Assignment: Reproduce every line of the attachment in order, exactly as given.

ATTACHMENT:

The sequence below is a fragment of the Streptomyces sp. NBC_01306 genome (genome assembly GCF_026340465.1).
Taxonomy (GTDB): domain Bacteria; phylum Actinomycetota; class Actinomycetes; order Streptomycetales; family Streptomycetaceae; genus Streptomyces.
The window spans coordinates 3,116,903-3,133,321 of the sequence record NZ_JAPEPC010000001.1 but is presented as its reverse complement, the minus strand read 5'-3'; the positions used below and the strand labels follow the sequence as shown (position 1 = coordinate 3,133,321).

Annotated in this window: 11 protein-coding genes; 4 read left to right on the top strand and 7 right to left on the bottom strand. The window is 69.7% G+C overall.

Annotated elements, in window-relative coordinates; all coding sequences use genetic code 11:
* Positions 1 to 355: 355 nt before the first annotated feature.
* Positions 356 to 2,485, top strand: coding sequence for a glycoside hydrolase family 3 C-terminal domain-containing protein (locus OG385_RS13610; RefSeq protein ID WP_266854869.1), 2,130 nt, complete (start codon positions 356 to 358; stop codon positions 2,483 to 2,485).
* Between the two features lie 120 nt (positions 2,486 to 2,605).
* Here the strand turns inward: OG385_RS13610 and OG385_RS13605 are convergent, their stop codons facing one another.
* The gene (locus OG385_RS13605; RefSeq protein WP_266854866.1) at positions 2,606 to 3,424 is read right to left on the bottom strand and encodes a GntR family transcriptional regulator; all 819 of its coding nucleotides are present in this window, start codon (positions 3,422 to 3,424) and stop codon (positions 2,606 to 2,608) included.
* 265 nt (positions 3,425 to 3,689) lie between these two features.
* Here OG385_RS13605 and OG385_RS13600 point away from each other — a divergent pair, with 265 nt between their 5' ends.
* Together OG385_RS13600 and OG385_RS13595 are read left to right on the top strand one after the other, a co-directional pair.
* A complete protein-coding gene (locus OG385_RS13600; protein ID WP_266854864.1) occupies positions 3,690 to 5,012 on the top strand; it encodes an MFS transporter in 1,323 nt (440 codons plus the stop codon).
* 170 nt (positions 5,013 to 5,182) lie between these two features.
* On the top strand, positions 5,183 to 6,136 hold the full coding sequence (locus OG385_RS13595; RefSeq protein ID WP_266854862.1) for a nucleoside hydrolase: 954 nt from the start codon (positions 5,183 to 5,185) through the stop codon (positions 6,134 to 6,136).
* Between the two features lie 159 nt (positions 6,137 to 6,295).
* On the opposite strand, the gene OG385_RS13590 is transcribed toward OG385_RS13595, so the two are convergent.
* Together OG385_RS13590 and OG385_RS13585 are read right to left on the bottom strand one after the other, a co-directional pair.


The sequence below is a fragment of the Streptomyces sp. NBC_01306 genome (genome assembly GCF_026340465.1).
Taxonomy (GTDB): domain Bacteria; phylum Actinomycetota; class Actinomycetes; order Streptomycetales; family Streptomycetaceae; genus Streptomyces.
The window spans coordinates 3,116,903-3,133,321 of the sequence record NZ_JAPEPC010000001.1 but is presented as its reverse complement, the minus strand read 5'-3'; the positions used below and the strand labels follow the sequence as shown (position 1 = coordinate 3,133,321).

Annotated in this window: 11 protein-coding genes; 4 read left to right on the top strand and 7 right to left on the bottom strand. The window is 69.7% G+C overall.

Annotated elements, in window-relative coordinates; all coding sequences use genetic code 11:
* Positions 1 to 355: 355 nt before the first annotated feature.
* Positions 356 to 2,485, top strand: coding sequence for a glycoside hydrolase family 3 C-terminal domain-containing protein (locus OG385_RS13610; RefSeq protein ID WP_266854869.1), 2,130 nt, complete (start codon positions 356 to 358; stop codon positions 2,483 to 2,485).
* Between the two features lie 120 nt (positions 2,486 to 2,605).
* Here the strand turns inward: OG385_RS13610 and OG385_RS13605 are convergent, their stop codons facing one another.
* The gene (locus OG385_RS13605; RefSeq protein WP_266854866.1) at positions 2,606 to 3,424 is read right to left on the bottom strand and encodes a GntR family transcriptional regulator; all 819 of its coding nucleotides are present in this window, start codon (positions 3,422 to 3,424) and stop codon (positions 2,606 to 2,608) included.
* 265 nt (positions 3,425 to 3,689) lie between these two features.
* Here OG385_RS13605 and OG385_RS13600 point away from each other — a divergent pair, with 265 nt between their 5' ends.
* Together OG385_RS13600 and OG385_RS13595 are read left to right on the top strand one after the other, a co-directional pair.
* A complete protein-coding gene (locus OG385_RS13600; protein ID WP_266854864.1) occupies positions 3,690 to 5,012 on the top strand; it encodes an MFS transporter in 1,323 nt (440 codons plus the stop codon).
* 170 nt (positions 5,013 to 5,182) lie between these two features.
* On the top strand, positions 5,183 to 6,136 hold the full coding sequence (locus OG385_RS13595; RefSeq protein ID WP_266854862.1) for a nucleoside hydrolase: 954 nt from the start codon (positions 5,183 to 5,185) through the stop codon (positions 6,134 to 6,136).
* Between the two features lie 159 nt (positions 6,137 to 6,295).
* On the opposite strand, the gene OG385_RS13590 is transcribed toward OG385_RS13595, so the two are convergent.
* Together OG385_RS13590 and OG385_RS13585 are read right to left on the bottom strand one after the other, a co-directional pair.